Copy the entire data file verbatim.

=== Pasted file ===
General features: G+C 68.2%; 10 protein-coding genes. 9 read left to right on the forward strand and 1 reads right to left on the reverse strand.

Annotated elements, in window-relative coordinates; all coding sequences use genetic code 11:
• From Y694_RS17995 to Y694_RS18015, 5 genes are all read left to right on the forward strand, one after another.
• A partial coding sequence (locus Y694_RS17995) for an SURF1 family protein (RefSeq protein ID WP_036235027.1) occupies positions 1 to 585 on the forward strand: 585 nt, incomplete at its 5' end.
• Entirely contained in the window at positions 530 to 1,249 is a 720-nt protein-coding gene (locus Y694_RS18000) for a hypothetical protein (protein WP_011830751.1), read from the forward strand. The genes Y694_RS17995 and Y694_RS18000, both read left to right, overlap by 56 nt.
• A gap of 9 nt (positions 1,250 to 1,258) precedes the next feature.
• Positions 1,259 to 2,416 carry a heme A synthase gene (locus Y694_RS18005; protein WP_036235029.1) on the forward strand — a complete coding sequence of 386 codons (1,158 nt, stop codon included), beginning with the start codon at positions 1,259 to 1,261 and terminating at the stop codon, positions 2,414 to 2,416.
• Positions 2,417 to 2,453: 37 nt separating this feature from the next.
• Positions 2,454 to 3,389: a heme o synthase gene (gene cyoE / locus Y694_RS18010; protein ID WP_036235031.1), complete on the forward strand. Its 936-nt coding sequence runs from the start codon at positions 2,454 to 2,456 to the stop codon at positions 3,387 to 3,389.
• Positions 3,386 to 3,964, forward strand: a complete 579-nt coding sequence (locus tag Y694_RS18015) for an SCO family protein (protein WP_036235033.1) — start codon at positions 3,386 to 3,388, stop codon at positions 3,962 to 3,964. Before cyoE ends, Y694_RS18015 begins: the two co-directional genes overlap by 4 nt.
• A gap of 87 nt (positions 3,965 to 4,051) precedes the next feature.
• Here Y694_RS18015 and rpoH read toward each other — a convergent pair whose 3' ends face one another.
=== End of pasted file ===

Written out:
General features: G+C 68.2%; 10 protein-coding genes. 9 read left to right on the forward strand and 1 reads right to left on the reverse strand.

Annotated elements, in window-relative coordinates; all coding sequences use genetic code 11:
• From Y694_RS17995 to Y694_RS18015, 5 genes are all read left to right on the forward strand, one after another.
• A partial coding sequence (locus Y694_RS17995) for an SURF1 family protein (RefSeq protein ID WP_036235027.1) occupies positions 1 to 585 on the forward strand: 585 nt, incomplete at its 5' end.
• Entirely contained in the window at positions 530 to 1,249 is a 720-nt protein-coding gene (locus Y694_RS18000) for a hypothetical protein (protein WP_011830751.1), read from the forward strand. The genes Y694_RS17995 and Y694_RS18000, both read left to right, overlap by 56 nt.
• A gap of 9 nt (positions 1,250 to 1,258) precedes the next feature.
• Positions 1,259 to 2,416 carry a heme A synthase gene (locus Y694_RS18005; protein WP_036235029.1) on the forward strand — a complete coding sequence of 386 codons (1,158 nt, stop codon included), beginning with the start codon at positions 1,259 to 1,261 and terminating at the stop codon, positions 2,414 to 2,416.
• Positions 2,417 to 2,453: 37 nt separating this feature from the next.
• Positions 2,454 to 3,389: a heme o synthase gene (gene cyoE / locus Y694_RS18010; protein ID WP_036235031.1), complete on the forward strand. Its 936-nt coding sequence runs from the start codon at positions 2,454 to 2,456 to the stop codon at positions 3,387 to 3,389.
• Positions 3,386 to 3,964, forward strand: a complete 579-nt coding sequence (locus tag Y694_RS18015) for an SCO family protein (protein WP_036235033.1) — start codon at positions 3,386 to 3,388, stop codon at positions 3,962 to 3,964. Before cyoE ends, Y694_RS18015 begins: the two co-directional genes overlap by 4 nt.
• A gap of 87 nt (positions 3,965 to 4,051) precedes the next feature.
• Here Y694_RS18015 and rpoH read toward each other — a convergent pair whose 3' ends face one another.